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SDCC ’13 | DC’s Diane Nelson on movies, Vertigo & Harry Potter

Diane Nelson

Diane Nelson

As the finishing touches are put on Comic-Con International ahead of Preview Night, The Hollywood Reporter releases an interview with DC Entertainment President Diane Nelson that’s a blend of polite sidestepping of delicate or unannounced subjects — the departure from Warner Bros. of her boss Jeff Robinov, Man of Steel 2, the long-developing Justice League movie — and insight into how the media giant views the DC properties.

Naturally, given the outlet, much of the discussion involves film and television, with Nelson addressing why she thinks Man of Steel succeeded while Green Lantern didn’t, and why DC’s movie plans have been developing so slowly, the conversation veers a little closer to comic books when she’s asked what five characters she’d like to seen on the screen.

Sandman is right on top,” Nelson responds. “I think it could be as rich as the Harry Potter universe. Fables. Metal Men. Justice League. And yes, I’m going to say it: Aquaman.”

Unfortunately there’s no follow-up on that last part, but after tackling the perennial question of why writers and producers have such a difficult time developing Wonder Woman for film and television, Nelson is questioned about DC’s new effort to revitalize its Vertigo imprint “after a long decline.” THR’s Borys Kit states, “One reason for the decline was that other publishers offered creators better contracts when it came to media rights. Has that changed?”

“I can’t comment on deals,” she replies. “But I do believe we recognize that we have to take certain steps — that maybe we didn’t in the past — to make sure that Vertigo is a place where creators feel they can bring a property and have a good chance of it getting seen, prioritized, appreciated and hopefully developed into other media. We need to make sure that they are getting access to New Line and Warner Bros. Pictures and Warner TV and Warner Horizon. And that those parts of the studio understand that Vertigo is an incubator of the best talent in our business.”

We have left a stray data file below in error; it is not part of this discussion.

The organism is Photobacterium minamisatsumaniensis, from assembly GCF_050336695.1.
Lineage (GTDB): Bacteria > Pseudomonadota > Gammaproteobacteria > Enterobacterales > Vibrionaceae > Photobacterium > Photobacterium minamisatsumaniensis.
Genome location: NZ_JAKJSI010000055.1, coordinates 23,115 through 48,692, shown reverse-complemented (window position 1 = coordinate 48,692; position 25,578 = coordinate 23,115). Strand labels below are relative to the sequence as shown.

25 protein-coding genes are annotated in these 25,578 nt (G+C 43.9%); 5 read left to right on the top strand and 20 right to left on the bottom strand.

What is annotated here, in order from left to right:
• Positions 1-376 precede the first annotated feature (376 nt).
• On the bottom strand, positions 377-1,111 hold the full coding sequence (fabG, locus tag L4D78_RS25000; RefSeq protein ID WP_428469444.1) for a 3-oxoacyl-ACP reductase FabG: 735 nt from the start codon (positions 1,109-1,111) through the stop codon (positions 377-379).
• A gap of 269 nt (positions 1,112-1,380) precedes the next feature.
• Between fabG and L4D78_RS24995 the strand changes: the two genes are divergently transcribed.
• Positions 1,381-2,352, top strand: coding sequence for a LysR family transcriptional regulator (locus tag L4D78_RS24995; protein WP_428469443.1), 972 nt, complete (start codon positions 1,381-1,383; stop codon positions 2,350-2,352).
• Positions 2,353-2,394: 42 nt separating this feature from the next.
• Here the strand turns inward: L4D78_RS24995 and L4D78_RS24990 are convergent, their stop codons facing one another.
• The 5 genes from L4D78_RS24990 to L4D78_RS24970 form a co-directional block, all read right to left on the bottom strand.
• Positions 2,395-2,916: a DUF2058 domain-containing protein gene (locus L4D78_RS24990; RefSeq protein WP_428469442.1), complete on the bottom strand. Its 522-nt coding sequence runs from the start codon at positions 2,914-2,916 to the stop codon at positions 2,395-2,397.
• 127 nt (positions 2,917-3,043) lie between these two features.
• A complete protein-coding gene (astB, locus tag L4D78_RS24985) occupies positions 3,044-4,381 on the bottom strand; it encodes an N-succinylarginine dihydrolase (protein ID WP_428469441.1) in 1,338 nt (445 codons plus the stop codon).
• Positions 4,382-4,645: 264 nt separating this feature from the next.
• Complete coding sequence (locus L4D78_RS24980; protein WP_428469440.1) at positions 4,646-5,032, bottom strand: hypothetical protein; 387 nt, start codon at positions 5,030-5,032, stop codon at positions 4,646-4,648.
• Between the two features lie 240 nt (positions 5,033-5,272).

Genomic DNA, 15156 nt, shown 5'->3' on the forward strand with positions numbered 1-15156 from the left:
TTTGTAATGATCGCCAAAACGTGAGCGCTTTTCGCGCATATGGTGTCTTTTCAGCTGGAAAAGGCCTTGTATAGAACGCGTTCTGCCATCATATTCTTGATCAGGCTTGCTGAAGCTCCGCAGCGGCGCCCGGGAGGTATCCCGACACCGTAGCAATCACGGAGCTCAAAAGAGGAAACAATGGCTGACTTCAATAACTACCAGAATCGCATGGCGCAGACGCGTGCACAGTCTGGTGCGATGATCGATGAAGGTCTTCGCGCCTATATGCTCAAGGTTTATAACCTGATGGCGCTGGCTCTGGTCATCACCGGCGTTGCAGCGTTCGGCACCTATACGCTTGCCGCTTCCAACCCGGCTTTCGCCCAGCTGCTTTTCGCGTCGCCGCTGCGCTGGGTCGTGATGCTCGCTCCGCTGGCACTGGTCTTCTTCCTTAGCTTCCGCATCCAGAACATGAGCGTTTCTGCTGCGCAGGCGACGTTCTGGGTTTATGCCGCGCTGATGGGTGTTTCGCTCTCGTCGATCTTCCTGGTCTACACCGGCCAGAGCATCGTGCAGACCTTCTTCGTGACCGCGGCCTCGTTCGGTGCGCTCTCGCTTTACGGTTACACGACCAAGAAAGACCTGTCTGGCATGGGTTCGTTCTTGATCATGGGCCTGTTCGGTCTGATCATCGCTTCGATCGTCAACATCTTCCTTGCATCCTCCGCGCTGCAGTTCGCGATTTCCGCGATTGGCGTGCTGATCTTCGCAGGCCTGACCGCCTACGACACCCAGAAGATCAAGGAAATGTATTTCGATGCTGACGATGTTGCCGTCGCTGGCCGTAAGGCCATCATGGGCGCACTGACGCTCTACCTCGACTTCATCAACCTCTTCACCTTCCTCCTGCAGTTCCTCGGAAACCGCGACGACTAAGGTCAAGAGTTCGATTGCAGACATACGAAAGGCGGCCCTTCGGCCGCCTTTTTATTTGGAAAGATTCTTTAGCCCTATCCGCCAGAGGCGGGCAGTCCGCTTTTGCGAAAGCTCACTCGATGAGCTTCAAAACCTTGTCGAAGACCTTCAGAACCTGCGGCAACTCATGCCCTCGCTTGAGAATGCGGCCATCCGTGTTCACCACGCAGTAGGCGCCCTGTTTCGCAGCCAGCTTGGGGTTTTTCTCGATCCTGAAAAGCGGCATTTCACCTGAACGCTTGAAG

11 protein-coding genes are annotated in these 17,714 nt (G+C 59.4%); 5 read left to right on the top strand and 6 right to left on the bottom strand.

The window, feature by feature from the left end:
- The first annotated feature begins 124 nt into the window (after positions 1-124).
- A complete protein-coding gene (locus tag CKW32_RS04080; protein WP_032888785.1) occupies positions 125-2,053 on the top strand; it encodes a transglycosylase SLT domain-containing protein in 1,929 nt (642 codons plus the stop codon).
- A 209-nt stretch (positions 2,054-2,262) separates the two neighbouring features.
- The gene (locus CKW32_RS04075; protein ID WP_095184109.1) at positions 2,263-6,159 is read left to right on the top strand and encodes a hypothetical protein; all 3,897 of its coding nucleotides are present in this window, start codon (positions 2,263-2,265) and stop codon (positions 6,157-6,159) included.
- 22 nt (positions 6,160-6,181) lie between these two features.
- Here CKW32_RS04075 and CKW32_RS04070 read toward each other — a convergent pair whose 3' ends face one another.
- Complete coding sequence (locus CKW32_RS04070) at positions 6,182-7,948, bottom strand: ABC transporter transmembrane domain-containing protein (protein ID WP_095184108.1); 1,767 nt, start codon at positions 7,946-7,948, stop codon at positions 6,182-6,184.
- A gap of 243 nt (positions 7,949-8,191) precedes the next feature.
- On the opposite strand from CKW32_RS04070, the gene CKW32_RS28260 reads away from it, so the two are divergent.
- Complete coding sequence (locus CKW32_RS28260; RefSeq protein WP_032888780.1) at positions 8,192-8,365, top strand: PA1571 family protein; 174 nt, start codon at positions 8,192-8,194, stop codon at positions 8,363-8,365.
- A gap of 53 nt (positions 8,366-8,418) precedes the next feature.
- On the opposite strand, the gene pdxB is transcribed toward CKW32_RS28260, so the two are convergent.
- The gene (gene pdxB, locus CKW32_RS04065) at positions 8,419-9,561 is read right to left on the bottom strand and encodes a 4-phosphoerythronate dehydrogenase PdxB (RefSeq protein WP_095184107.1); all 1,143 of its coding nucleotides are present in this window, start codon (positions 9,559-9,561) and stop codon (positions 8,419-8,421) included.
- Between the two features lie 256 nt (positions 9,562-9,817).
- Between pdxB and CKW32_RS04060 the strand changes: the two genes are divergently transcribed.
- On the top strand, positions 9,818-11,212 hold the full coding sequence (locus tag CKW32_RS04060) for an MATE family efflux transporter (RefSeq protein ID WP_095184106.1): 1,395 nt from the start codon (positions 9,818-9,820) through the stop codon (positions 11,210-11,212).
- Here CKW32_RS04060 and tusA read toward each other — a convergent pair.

Nelson, who oversaw the Harry Potter movie franchise for Warner Bros., is also asked about the odds of J.K. Rowling’s beloved characters making the leap to comics. Her short answer made even shorter: Don’t hold your breath.

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Comments

5 Comments

I would absolutely go see an ‘Aquaman’ or ‘Metal Men’ movie. I still don’t understand why Metal Men has never been made into a Saturday morning cartoon.

Chris Mautner

July 18, 2013 at 4:56 pm

Ick. Just ick. Everything this woman says here gives me the hives.

“But I do believe we recognize that we have to take certain steps — that maybe we didn’t in the past — to make sure that Vertigo is a place where creators feel they can bring a property and have a good chance of it getting seen, prioritized, appreciated and hopefully developed into other media.”

To be fair, not being able to have creations they share in get adapted has been one of the gripes creators have voiced about Vertigo (and WildStorm) in the past. That said, it’s also been suggested that Warner has been reluctant about adapting Vertigo properties into other media because doing so would entail letting creators share in the profits.

So her comments can be interpreted either way, as far as creators’ rights are concerned. Will those “certain steps that maybe we didn’t take in the past” involve making Vertigo more attractive to creators by granting them more rights and support on their creations? Or does she mean she wants to make Vertigo more attractive to Warner as an IP farm by granting creators less of a share in their projects?

Jake Earlewine

July 18, 2013 at 7:46 pm

Kevin, why is my previous comment “awaiting moderation” so long after it was posted? There’s nothing vulgar, inflammatory or mean in that comment. Are you now censoring opinions that differ from yours?

Oh, come on, Jake. Knee-jerk accusations of “censoring differing opinions” are beneath you, and a bit of an Internet cliche.

I don’t care that you disapprove of changes made to DC on Nelson’s watch — clearly, as others have expressed the same sentiment — but you started off the discussion on the wrong foot with a comment about her appearance, which was unnecessary, and made everything that came after it seem dismissive and tied to her looks and gender.

You may not have intended your comment that way, but that’s how it read, and it likely would’ve led to pretty heated thread peppered with unkind accusations. I’m sure nobody wants that.

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